by: the Asbury Park Press
RICHARD SKELLY (CORRESPONDENT)
Ray Rodriguez hasn't let his passion for salsa and Latin jazz interfere with making a living.
By day, the saxophonist/composer/bandleader works in Manhattan for a small telecommunications company, installing phone systems.
At night and on weekends, he's out leading his dream band, Swing Sabroso, a nine-piece ensemble that plays his original compositions as well as standards from the worlds of Latin jazz and salsa.
Born in Puerto Rico and raised in Spanish Harlem, Rodriguez began playing saxophone when he was 16. He moved to Edison in 1988 and has been living in North Brunswick since 1999.
Interestingly, he began his musical career singing urban group harmony music — in English.
"I began with doo-wop groups, with my little pompadour," he recalled, "but in Spanish Harlem, they have such a rich Latin culture, it wasn't long before I began hearing the masters — Tito Puente, Eddie Palmieri and the Machito Orchestra. I was also exposed to the heavy duty jazz guys, music I'm also passionate about, so I started listening to John Coltrane and Miles Davis.
"I grew up listening to all that great music, and in my heart of hearts, I always knew I wanted to be a musician. For some time, I didn't even know how to read music, but I pursued my passion, which is so important in life."
At the Oceanic Restaurant, Rodriguez will be accompanied by his big band, which includes Gil Velez on lead vocals, Eddie Muniz on trumpet, Khadafy Kahn on trombone, Mike Perez on piano, Luis Moreno on bass, Justino Vargas on congas, Carmelo Rios on timbales and Curtis Rodrguez on bongos.
In recent months, Rodriguez has started his own record label, World Stage Recordings, which he runs out of his home. Despite the fact that it can be a way to lose a lot of money in short order, he's actively seeking a distributor for his debut with Swing Sabroso, "Baila con Swing Sabroso" (Dance with Swing Sabroso).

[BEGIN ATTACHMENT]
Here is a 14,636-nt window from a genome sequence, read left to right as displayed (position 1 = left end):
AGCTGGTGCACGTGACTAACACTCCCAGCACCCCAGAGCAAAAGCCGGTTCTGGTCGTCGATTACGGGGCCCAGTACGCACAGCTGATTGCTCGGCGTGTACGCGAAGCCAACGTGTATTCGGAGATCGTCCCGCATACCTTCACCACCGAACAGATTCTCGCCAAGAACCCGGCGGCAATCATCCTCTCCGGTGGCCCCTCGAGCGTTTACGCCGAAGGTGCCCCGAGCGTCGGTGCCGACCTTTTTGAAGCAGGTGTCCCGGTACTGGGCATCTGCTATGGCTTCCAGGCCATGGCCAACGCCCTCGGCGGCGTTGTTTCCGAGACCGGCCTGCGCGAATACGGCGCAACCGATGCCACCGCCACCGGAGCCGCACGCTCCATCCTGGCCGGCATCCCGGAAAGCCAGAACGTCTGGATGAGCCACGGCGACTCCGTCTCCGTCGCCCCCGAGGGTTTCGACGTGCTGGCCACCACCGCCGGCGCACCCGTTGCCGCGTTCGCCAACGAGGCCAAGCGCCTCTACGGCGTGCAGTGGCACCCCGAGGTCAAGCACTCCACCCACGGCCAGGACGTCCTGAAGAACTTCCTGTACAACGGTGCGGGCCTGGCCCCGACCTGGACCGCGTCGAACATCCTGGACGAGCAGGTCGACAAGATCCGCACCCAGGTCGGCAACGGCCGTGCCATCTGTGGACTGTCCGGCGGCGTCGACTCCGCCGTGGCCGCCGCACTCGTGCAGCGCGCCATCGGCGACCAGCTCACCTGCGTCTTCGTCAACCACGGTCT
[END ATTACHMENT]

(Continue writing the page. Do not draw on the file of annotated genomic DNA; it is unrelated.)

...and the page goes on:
Rodriguez's debut with the larger group, just out, includes pillars of the Latin jazz community, including Grammy-award winning flutist and bandleader Dave Valentin, trumpeter Ray Vega, percussionists Pablo "Chino" Nunez and Paqueno Johnny and guitarist Manny Pacheco.
"We cover tunes from the great masters, but we also showcase my original compositions," Rodriguez said.
The band does a medley of tunes in tribute to late bandleader Ray Barretto.
"We did the medley as a tribute to Ray because I was in the middle of production when he died," said Rodriguez. "It's just called "The Barretto Medley,' and it's three of his songs that were hits in different parts of his career."
Asked to comment on the differences between salsa and Latin jazz, Rodriguez said salsa is a dance-oriented music, whereas Latin jazz can be slower and more introspective.
"One of the nice things about salsa is it's been embraced by the world," he said. "I could not say it's "our music' anymore."